Japan’s Contribution from this Point Onward: Five Efforts
Under these principles, Japan will continue active efforts towards peacebuilding, national reconciliation, and democratization in Asia. More specifically, we will continue to work on the following five issues.
First, we will continue to support national reconciliation between the Government of Myanmar and ethnic minority groups. Under the cooperation with Mr. Yohei Sasakawa, the Special Envoy of the Government of Japan for National Reconciliation in Myanmar, we support the efforts of the Government of Myanmar toward achieving national reconciliation with these ethnic minorities. For that, Japan will steadily implement the assistance of up to 10 billion Japanese Yen for the next five years.
Secondly, we will continue to support peace in Mindanao. Based on the summit meeting between Prime Minister Abe and President Aquino earlier this month, we will support the steady implementation of economic development projects via J-BIRD 2 under the cooperation with H.E. Murad Ebrahim, Chairman of Moro Islamic Liberation Front (MILF).
Thirdly, we will continue to support national reconciliation in Sri Lanka. We welcome the serious efforts toward reconciliation taken by the new Sirisena administration. Working closely with Foreign Minister Samaraweera, we would like to further strengthen our support for Sri Lanka with the assistance of Mr. Akashi. As part of this effort, Japan will implement human resources development training for over 1,800 local government officers.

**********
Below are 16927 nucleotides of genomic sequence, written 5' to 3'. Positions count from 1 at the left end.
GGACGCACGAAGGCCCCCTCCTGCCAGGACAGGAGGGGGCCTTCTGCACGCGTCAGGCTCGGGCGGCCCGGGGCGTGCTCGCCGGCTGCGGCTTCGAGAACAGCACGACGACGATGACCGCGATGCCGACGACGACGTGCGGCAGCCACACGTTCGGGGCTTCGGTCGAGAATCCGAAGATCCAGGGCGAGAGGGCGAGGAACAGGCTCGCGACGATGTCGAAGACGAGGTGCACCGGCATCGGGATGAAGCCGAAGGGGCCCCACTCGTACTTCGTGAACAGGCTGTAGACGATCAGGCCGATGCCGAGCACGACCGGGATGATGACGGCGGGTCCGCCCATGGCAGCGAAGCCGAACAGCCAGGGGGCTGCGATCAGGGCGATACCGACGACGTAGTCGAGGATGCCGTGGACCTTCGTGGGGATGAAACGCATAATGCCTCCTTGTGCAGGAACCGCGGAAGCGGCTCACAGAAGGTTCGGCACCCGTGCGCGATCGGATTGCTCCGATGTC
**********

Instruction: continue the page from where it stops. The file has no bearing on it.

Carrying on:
Fourthly, Japan will support recovery and reconstruction of Nepal. Japan will co-chair the International Conference on Nepal’s Reconstruction to be held in Kathmandu on June 25, and intend to exert our utmost effort in a seamless manner from the stage of emergency assistance to the recovery and reconstruction phase. It is important to assist Nepal in a manner that prevents the calamity from derailing the democratization process, so that Nepal will recover as a more vibrant democratic nation.
Last but not least, we will support protection of women and children. The most vulnerable populations in conflict situations are women and children. From the perspective of human security, Japan will utilize ODA to promote educational support for girls, and to protect victims of trafficking in persons. We will also continue to deepen our cooperation with the UN Office of the SRSG on Sexual Violence in Conflict. In fact, Japan became the top donor last year.
With regard to non-regular immigrants, including women and children trying to cross the Indian Ocean, Japan has decided to extend 3.5 million US dollars through IOM and UNHCR.

Conclusion
Many people argue that the 21st century is the Asian Century. However, without an abiding and sustainable peace, this economic growth will not last. We have to continue our efforts to keep the peace. As a Minister of Foreign Affairs from Hiroshima, I again pledge my commitment to peace here and now. Moving forward, I will make the contribution to peacebuilding, national reconciliation, and democratization in Asia a new pillar of my “Kishida-Diplomacy.” And with Asia, and with the broader world, we are dedicated to make strong efforts together towards a future of peace and prosperity.
I sincerely hope the discussions at today’s seminar are rewarding and fruitful in a number of ways, and with that thought I will conclude this keynote address.
Courtesy By: http://www.mofa.go.jp